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expenses of the Cayuse war, of which he felt assured the United States would assume the payment. They would also be called upon to pass upon the amendments to the Organic Law, which had ben sanctioned by the popular vote, viz.: As tot he prohibition and sale of ardent spirits; the oath of office; and as to the appointing of clerks of courts of the several counties, and recorders of land claims. The House passed the latter amendment; but the governor refused to approve it, giving as his reason that the United States laws would regulate the taking and recording of land claims. The House, instead of adopting the prohibition amendment, modified it by substituting "regulate" for "prohibit," but they also passed a law requiring that every person applying for license to sell or manufacture liquor take an oath not to sell, give or barter liquor to an Indian, fixing the penalty for violation at five hundred dollars. The law prohibited the erection of distilleries beyond the White settlements.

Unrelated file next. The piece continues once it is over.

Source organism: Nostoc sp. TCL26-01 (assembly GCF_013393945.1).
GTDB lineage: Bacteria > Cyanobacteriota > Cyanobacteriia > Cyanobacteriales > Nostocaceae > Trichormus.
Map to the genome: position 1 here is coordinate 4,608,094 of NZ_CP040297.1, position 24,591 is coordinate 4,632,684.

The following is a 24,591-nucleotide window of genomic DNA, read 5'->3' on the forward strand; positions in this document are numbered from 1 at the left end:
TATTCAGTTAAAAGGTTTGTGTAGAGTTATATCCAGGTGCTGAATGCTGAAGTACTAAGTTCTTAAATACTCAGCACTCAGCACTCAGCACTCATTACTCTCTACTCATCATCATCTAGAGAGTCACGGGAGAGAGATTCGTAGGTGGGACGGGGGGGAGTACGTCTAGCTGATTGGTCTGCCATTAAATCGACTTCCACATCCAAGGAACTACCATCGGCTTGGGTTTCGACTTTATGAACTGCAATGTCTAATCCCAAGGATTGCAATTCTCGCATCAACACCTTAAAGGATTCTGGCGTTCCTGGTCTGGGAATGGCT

It will be remembered that, in 1845, a small party of American settlers, under the lead of Colonel M.T. Simmons, had located at the head of Puget Sound. accessions to their number had been made each year. In the administration of the Provisional government, the progress of those little settlements has been incidentally referred to. Lewis county was established by an Act of the House of Representatives, approved December 21, 1845, to take effect after the June election of 1846. It embraced all the territory lying between the Columbia river and fifty-four degrees, forty minutes north latitude, west of the Cowlitz river. At the June election, 1846, Dr. William F. Tolmie, of Fort Nisqually, was elected the first representative. The county continued of the limits defined in the act, until the treaty of June 15, 1846, made forty-nine degrees the northern boundary of Oregon. This county had become, in the spring of 1847, quite a factor in politics. Its vote determined the election of Governor Abernethy. The other counties had given General Lovejoy 518, Governor Abernethy 477. Lewis changed the result by giving sixty-one for Abernethy and two for Lovejoy. At that election Simon Plemondon, of Cowlitz Prairie, was elected representative. In July, a brick kiln was constructed on Cowlitz Prairie, where were burnt the first bricks used north of the Columbia river. In August was formed the Puget Sound Milling Company, which built a saw-mill at tumwater.